California iGaming Week in Review: Topsy Turvy iGaming Rides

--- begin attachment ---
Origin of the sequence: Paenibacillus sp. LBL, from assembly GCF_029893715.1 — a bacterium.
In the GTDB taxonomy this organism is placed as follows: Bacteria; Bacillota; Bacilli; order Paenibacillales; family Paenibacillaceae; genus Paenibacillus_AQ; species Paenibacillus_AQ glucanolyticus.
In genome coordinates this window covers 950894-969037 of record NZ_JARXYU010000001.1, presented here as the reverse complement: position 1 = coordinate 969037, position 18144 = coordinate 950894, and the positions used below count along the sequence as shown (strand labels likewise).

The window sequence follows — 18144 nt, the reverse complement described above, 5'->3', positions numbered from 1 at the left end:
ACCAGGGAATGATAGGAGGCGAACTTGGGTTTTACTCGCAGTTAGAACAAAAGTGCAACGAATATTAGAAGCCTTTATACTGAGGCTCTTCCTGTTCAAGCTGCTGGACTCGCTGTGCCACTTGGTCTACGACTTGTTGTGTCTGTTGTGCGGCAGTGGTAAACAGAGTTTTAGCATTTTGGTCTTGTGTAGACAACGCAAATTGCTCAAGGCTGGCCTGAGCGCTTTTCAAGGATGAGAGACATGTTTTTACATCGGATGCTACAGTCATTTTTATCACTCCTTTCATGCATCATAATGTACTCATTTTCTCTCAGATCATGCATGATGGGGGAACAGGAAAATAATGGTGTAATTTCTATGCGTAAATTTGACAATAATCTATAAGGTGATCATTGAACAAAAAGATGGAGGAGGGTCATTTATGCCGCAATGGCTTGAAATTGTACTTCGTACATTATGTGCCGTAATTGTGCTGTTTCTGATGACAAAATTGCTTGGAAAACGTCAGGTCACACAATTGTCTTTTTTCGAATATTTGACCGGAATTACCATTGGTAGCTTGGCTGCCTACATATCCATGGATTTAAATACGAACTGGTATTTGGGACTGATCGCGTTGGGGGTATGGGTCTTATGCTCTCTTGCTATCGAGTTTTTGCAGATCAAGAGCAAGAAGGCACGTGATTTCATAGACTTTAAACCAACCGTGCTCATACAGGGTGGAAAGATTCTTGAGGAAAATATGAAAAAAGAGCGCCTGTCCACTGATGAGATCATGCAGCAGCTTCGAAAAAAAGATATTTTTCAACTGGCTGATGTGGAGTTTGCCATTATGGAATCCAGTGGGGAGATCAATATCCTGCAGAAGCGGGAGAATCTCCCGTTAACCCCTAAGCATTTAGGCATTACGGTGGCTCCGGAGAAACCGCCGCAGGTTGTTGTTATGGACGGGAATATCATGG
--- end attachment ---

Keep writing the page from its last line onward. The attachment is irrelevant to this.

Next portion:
Can someone please put me out of misery already? California has sent me on one of the most gut wrenching, topsy turvy iGaming rides of any state and we’re only heading into July. I’m not saying California’s path to online poker isn’t an interesting one, but California’s 2014 online poker dreams seem to now be hanging on by the thinnest of strings (so next week it will probably look likely again), and instead of sorting out and solving its problems it feels like every week more and more problems are continually being introduced. With PokerStars ownership in limbo for the foreseeable future (September 30th appears to be the target date for the closing of the sale to Amaya Gaming) California’s plans for online poker seem to be on hold, and the state’s lawmakers have started to employ the “usual suspects” of stalling language as I’ll explain below. September is also the end of the line for this session of the California legislature, so it would seem that with the Amaya / PokerStars deal set for late September we can start looking ahead to 2015 already. As the saying goes: So close, yet so far away. Who even owns PokerStars? So why do we have to wait for the PokerStars sale to be finalized? Like waiting for the sale of a house to go through, Amaya is fairly certain that PokerStars is going to be theirs, but they can’t just move in yet – or in the case of California, advance their cause. They’re in the house measuring the wall space to see if their furniture will fit and picking out colors for the walls, but technically the house belongs to someone else until the sale is final. I’m as guilty as anyone when it comes to calling Amaya the new owners of PokerStars, but when it comes to issues like licensing, PokerStars still owns PokerStars until everything is officially signed, sealed, and delivered. The “Poison Pill” was perhaps potentially put in place on purpose First off, is that enough P’s in the header title for you? The latest rumors coming out of California (they’re not really new but they are picking up steam) is that several of the tribes that have lined up against PokerStars and their allies and are pushing for a “Bad Actor / Tainted Assets” clause are not too keen on online poker in the first place and see this issue as something that can be used to kill the bill. If these rumors are true it would seem that the whole affair this year has been little more than a dog and pony show orchestrated by some (not all but some) gaming interests in an effort to not appear as the “bad guys” in this, as nobody wants to be blamed for costing California tens-of-millions in tax revenue and licensing fees. Lawmakers sense iPoker slipping away Earlier this year there were several online poker champions emerging in the California state legislature, but recently these champions seem to getting cold feet, as their rhetoric has changed from one of eternal optimism and “Ra-Ra” speeches to the cautious, looking at everything, approach. According to StandUpCA.org, the authors of the original bills are not simply going to rubber-stamp the bill proposed by the coalition of 13 tribes, “Correa and Jones-Sawyer last week told tribal leaders they will not automatically sign off on draft amendments to the bills agreed to by the politically powerful tribal coalition,” the website states. “Senator Correa intends to be very deliberate in reviewing the tribal coalition’s i-poker proposal,” said Arthur Terzakis, director of the Senate Government Organization Committee, “… he has asked for input from the state’s attorneys and regulators.” A source close to Reginald Jones-Sawyer (the author of the Assembly bill) stated, “He wants to make sure this is done right.” Even PokerStars partners are measuring their words While overtly they are saying all the right things [paraphrasing], “this only improves our partnership” and “PokerStars is proving once again why they are the best in the world” if you read between the lines you’ll start to see that there is a lot of uncertainty even among PokerStars partners (The Morongo Band of Mission Indians, the Bicycle Club, the Commerce Casino, and the Hawaiian Gardens Casino) evidenced by the remarks of Haig Kelegian, Managing Director, Bicycle Club to gigse.com: California iGaming Barometer It’s looking liked we’ve got some storm clouds on the horizon for the remainder of 2014. So unless something drastic occurs, or some miracle 11th hour deal is agreed to, California can be crossed off potential 2014 online gaming expansion nominees, joining Massachusetts, Pennsylvania, and New York. But hey, there is always 2015! Previous Post Next Post amaya|bike|commerce|hawaiian gardens|morongo|pokerstars About Steve Ruddock Steve Ruddock is a longtime member of the online gambling industry. He covers the regulated US online casino and poker industries for variety of publications, including OnlinePokerReport.com, PlayNJ.com, USPoker.com, and USA Today.